HAPPY BIRTHDAY GUITAR CHORDS – ONE SONG YOU SHOULD KNOW ON GUITAR
“Happy Birthday” is one of the most popular party songs and is generally performed to commemorate a person’s birth anniversary. This is the most well-known tune in the English language, according to Guinness World Records from 1998.
The rhyme’s melody is taken from the song “Good Morning to All.” It was published in a songbook called “Song Stories for the Kindergarten” by Patty Hill and her composer sister Mildred in 1893. This page includes Happy Birthday guitar chords and tabs, as well as Easy Guitar Sheet Music with notes and tablature.
The top horizontal line symbolizes the high E string, and the bottom horizontal line represents the low E string, to help you interpret the chord charts. Each fret is separated by vertical lines. On the fretting hand, the numbers in the blue dots indicate which fingers to utilize.
On the C Major chord, for example, you’d use:
- 3rd finger on the 5th string, 3rd fret 1st finger on the 2nd string, 1st fret 2nd finger on the 4th string, 2nd fret
- Open strings are represented by circles.
‘Happy Birthday Song’ is a simple three-chord major key song. The key of C major is recommended (and, alternatively, the key of G major as you can see next). To play the piece in C, you must master the entire “barré” technique. For beginners, the remaining two C and G chords are critical.
Aside from that, singing in the key of C results in a melody range of an octave, from G4 to G5 (see on the Music Sheet in C following). Most children’s vocal pitches fall within this range. However, you might use a capo to transpose to C#, D, Eb, or E major by placing it on frets I, II, III, and IV, respectively.
G guitar tabs and chords
We also recommend a G major, as already noted. For beginners, all three chords (G, D, and C) are required.
The melody in this key extends an octave from D4 to D5 (see the Music Sheet in G below), and it may not sound as brilliant for ladies or youngsters as it does in C. It is, nonetheless, ideal for male vocals. However, you might use a capo to transpose to G#, A, Bb, or B major by placing it on frets I, II, III, or IV, respectively.
Notes, chords, and tablature in C for easy guitar sheet music
This is a simple guitar transcription with suggested fingering. The song is fantastic for singing with children, but it’s also a great piece for guitar beginners — you can play it in your first week of classes! It’s a fun melody to practice the notes in the first position and up to the third fret with the left hand’s fingers 1, 2, and 3. On the first three strings, the melodic line is played (E, B, and G).
The Apoyo method can be practiced with i-m, which is beneficial for right-hand mobility and control.
Notes, chords, and tablature in C for easy guitar sheet music (variation with accompaniment)
Here is a simple guitar transcription with bass and middle voice, as well as suggested fingering. The piece is perfect for guitar beginners, as previously said. For those who want a more complex approach, we recommend this version with accompaniment. The notes in the first position and up to the third fret are played with all four fingers on the left hand, and two or three notes must be held together at times.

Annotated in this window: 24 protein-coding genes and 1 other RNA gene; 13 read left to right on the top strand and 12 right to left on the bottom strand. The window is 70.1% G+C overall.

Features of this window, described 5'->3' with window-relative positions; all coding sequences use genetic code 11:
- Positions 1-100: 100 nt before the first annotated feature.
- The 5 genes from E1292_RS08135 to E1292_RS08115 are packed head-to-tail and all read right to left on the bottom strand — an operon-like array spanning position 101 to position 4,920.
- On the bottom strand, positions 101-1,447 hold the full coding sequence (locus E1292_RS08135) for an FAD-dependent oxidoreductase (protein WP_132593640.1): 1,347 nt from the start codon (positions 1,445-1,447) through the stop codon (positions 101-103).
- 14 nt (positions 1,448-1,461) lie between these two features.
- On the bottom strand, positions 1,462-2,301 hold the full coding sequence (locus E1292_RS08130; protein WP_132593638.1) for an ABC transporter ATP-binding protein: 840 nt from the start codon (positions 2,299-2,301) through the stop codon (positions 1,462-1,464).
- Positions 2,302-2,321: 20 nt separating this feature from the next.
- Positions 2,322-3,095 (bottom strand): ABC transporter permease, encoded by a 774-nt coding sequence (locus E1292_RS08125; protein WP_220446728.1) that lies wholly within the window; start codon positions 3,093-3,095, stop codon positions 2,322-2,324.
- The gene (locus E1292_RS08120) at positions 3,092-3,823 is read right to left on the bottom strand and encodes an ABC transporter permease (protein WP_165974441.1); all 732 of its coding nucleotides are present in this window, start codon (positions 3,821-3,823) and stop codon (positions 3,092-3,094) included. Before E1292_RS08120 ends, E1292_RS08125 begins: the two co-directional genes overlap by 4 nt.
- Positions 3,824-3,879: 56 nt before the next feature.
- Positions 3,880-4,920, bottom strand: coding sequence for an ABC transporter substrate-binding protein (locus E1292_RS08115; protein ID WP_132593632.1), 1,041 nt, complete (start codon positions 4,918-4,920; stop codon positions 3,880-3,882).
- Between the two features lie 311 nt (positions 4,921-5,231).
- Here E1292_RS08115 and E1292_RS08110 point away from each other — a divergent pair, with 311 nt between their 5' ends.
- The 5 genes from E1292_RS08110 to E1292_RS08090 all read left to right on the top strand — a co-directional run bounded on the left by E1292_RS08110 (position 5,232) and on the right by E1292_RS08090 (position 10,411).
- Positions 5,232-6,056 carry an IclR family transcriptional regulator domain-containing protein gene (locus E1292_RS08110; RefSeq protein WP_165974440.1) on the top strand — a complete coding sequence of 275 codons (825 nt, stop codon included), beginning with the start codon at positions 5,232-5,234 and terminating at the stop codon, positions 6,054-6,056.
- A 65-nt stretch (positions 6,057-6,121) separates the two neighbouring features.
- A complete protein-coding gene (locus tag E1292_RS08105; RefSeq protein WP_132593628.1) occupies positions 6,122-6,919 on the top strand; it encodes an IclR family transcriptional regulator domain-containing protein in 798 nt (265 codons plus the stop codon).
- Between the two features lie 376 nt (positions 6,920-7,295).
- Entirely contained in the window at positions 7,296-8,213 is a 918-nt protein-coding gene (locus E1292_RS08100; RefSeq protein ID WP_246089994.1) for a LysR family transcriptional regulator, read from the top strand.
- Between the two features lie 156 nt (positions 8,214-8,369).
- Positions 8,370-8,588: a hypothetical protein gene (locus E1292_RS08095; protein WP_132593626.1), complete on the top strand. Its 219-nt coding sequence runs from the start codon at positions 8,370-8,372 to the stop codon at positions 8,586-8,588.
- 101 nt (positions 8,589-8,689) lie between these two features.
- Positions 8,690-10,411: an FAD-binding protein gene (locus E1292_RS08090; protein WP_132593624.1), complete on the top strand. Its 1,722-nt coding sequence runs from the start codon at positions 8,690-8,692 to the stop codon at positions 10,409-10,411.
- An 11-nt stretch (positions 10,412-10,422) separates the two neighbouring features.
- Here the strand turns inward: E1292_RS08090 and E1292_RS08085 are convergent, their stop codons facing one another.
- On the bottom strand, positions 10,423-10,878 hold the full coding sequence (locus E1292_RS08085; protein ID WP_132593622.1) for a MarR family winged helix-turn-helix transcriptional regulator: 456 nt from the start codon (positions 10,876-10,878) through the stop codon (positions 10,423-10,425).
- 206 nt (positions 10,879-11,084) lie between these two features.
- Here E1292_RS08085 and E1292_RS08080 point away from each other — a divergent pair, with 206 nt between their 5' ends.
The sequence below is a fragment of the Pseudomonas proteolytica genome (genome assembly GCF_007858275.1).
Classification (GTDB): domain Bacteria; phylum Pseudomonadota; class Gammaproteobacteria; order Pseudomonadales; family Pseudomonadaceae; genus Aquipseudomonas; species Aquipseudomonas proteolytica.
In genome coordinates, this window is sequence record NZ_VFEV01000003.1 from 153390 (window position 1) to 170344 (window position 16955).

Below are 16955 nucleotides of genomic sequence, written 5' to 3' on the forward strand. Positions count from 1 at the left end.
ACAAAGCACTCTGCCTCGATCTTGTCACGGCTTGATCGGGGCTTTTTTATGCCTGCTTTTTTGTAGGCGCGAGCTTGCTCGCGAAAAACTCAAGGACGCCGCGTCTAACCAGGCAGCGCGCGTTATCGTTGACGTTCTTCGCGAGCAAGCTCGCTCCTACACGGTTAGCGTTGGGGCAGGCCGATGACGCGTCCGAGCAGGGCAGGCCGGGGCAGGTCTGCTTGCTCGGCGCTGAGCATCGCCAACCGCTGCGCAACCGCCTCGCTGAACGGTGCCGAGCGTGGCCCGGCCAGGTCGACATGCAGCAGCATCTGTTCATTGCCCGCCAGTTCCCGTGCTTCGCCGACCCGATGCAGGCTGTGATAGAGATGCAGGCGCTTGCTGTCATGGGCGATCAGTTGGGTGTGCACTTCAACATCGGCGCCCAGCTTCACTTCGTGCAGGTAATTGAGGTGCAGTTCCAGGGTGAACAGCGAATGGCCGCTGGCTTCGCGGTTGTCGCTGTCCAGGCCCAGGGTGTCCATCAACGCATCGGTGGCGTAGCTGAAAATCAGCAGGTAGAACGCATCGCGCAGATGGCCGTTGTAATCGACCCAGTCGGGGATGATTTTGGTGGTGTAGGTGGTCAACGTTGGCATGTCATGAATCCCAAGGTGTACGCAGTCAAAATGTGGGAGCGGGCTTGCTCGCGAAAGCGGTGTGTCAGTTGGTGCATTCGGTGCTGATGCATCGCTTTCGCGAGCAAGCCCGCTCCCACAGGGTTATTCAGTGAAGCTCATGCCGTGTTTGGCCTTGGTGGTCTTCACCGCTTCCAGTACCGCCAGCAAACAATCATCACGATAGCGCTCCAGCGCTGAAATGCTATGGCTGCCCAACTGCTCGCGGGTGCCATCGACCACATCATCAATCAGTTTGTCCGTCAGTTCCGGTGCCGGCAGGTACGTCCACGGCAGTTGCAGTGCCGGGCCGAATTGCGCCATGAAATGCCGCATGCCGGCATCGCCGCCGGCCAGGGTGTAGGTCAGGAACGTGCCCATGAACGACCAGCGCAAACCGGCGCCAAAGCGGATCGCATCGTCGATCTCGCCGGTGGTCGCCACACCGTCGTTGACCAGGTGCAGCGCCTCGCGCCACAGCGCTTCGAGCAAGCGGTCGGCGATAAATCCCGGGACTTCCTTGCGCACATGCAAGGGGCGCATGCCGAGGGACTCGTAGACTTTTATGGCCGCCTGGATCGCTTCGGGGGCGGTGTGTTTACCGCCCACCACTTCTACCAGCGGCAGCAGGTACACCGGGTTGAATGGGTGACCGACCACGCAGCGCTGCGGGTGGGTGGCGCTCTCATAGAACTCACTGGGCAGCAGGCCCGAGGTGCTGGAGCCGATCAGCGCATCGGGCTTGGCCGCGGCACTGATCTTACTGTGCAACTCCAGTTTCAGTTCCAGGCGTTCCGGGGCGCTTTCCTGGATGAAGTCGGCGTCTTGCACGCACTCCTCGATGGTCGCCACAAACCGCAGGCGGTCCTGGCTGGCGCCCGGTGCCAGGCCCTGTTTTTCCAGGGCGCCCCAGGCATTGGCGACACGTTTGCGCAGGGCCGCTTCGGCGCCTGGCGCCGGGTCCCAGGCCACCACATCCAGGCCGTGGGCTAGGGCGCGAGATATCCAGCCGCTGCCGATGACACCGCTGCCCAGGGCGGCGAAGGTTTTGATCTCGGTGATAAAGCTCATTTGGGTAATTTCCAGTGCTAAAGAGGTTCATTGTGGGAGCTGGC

This version is great for improving right-hand mobility and control since it allows you to practice all of the basic techniques like apoyando and tirando with the i-m as the thumb glides across all of the bass notes.
Guitar sheet music in G with notes, chords, and tablature
This is a simple guitar transcription with suggested fingering. The song is fantastic for singing with children, but it’s also a great piece for guitar beginners — you can play it in your first week of classes! It’s a fun melody to practice using all four fingers of the left hand on the notes in the first position and up to the fourth fret. The melody is played on the B, G, and D strings. Remember to play the F sharp (4th fret, 4th string)!
We recommend playing the entire piece apoyando i-m with the right hand.
Bonus! Adapt the key to your voice.
Many people find that the key of G suits their vocal range. However, you may find that a key is too low or too high for your voice at times.
If it’s too low, we’ll use something called a capo. A capo allows you to raise your guitar’s pitch one fret (or half step) at a time. The chord shapes remain the same, but the pitch will be higher.
Play the song with a capo on the second fret if you have one. The G, C, and D chord forms are still in use. However, because you’re a full step ahead, the chords are different (A, D, and E) (two frets).
But what if you can’t play the song without a capo? The capo cannot be lowered below standard tuning. You’d put the capo on and sing an octave lower. Continue moving it up until you reach a position that suits your voice.
On the second fret, try it. If singing it an octave lower sounds too low, try moving it up a few frets. Continue until you’ve found a key that works for you.
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There are many various ways to play Happy Birthday chords, so experiment with which key feels most natural. It may take some time to perfect the chord changes, especially as the song progresses and the chords change more quickly. You will be able to master this famous tune with some time and practice.